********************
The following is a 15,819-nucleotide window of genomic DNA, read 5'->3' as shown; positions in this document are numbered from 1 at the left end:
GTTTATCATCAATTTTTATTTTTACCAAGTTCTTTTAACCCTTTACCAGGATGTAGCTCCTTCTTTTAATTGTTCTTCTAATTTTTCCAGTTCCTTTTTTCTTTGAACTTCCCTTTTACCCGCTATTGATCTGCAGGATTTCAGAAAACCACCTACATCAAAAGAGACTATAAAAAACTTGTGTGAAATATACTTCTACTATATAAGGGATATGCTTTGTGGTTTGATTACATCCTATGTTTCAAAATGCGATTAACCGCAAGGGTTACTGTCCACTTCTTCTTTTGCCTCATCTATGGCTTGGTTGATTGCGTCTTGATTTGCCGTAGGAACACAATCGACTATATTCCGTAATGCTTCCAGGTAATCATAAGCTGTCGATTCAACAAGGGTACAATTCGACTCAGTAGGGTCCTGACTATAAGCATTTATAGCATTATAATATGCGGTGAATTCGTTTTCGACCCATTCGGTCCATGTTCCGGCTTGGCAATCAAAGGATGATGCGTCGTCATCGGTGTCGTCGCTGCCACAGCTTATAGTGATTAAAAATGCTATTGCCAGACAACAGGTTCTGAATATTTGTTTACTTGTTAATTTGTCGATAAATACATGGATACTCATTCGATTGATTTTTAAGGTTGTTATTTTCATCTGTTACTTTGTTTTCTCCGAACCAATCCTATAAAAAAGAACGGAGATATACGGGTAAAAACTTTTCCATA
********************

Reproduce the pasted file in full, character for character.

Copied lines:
The following is a 15,819-nucleotide window of genomic DNA, read 5'->3' as shown; positions in this document are numbered from 1 at the left end:
GTTTATCATCAATTTTTATTTTTACCAAGTTCTTTTAACCCTTTACCAGGATGTAGCTCCTTCTTTTAATTGTTCTTCTAATTTTTCCAGTTCCTTTTTTCTTTGAACTTCCCTTTTACCCGCTATTGATCTGCAGGATTTCAGAAAACCACCTACATCAAAAGAGACTATAAAAAACTTGTGTGAAATATACTTCTACTATATAAGGGATATGCTTTGTGGTTTGATTACATCCTATGTTTCAAAATGCGATTAACCGCAAGGGTTACTGTCCACTTCTTCTTTTGCCTCATCTATGGCTTGGTTGATTGCGTCTTGATTTGCCGTAGGAACACAATCGACTATATTCCGTAATGCTTCCAGGTAATCATAAGCTGTCGATTCAACAAGGGTACAATTCGACTCAGTAGGGTCCTGACTATAAGCATTTATAGCATTATAATATGCGGTGAATTCGTTTTCGACCCATTCGGTCCATGTTCCGGCTTGGCAATCAAAGGATGATGCGTCGTCATCGGTGTCGTCGCTGCCACAGCTTATAGTGATTAAAAATGCTATTGCCAGACAACAGGTTCTGAATATTTGTTTACTTGTTAATTTGTCGATAAATACATGGATACTCATTCGATTGATTTTTAAGGTTGTTATTTTCATCTGTTACTTTGTTTTCTCCGAACCAATCCTATAAAAAAGAACGGAGATATACGGGTAAAAACTTTTCCATA